In the aftermath in today’s media culture of such horrors as yesterday’s bombing in Boston, we had hardly begun to mourn the victims before some voices politicized the atrocity as if their own inner “need” to make a political point superseded our own need to grieve.
We still don’t know who set the explosion in Boston and most Americans — of all political persuasions — feel numbed by what happened yesterday, particularly given the death of an 8-year-old boy. After such atrocities, writes Dana Loesch,
. . .the normal person responds by falling to their knees in prayer. The compassionate person responds with concern for the affected. The professional reports the facts and differentiates between speculation and confirmation.
It is the desperate and professionally and spiritually anemic who heartlessly view tragedy as a chance to settle some imaginary score. These individuals are baselessly impugning innocent groups and in doing so, inadvertently impugn themselves and their profession.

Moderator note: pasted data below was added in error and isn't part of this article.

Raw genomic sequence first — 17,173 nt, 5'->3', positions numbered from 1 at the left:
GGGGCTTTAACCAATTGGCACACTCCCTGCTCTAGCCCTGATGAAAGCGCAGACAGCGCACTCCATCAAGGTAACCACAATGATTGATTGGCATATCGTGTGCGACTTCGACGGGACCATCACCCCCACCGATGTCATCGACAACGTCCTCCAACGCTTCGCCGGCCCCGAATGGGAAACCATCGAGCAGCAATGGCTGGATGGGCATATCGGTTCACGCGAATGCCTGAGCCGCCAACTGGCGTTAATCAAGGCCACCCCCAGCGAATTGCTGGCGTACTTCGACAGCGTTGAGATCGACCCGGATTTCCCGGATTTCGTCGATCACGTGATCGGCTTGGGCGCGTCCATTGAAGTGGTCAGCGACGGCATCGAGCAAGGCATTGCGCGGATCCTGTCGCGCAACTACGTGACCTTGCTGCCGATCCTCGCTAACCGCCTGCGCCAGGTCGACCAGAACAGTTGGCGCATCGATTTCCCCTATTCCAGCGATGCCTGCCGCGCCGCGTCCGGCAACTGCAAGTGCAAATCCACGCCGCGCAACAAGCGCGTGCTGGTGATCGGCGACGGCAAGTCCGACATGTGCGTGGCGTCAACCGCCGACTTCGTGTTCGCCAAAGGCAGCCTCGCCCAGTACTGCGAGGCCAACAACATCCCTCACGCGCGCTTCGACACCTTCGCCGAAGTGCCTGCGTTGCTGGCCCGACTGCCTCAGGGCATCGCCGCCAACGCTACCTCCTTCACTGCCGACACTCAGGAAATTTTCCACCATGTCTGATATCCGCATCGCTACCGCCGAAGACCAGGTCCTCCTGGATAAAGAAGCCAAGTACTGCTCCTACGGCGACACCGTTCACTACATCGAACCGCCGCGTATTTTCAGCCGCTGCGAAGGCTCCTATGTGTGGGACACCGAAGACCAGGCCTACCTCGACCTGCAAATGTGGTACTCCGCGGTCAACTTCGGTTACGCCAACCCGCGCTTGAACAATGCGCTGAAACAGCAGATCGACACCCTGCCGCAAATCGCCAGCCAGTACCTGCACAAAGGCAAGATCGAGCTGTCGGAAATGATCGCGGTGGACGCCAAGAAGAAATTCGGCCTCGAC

Via Instapundit. Today, the nation should be united in grief, mourning those who lost their lives, praying for those injured by the attacks and resolved to discover the truth.
Whoever set these bombs, intending to kill innocent human beings, is evil — regardless of his political ideology or religious affiliation. That we know. And at this point, we know little more than that.
Let us keep that in mind as we remember what happened yesterday in Boston and remind ourselves that our ideological adversaries, at least most of them, share our outrage at the perpetrators’ actions, our gratitude for the emergency responders — and private citizens — who helped out, our grief for those who died and our concern for the surviving victims’ wellbeing.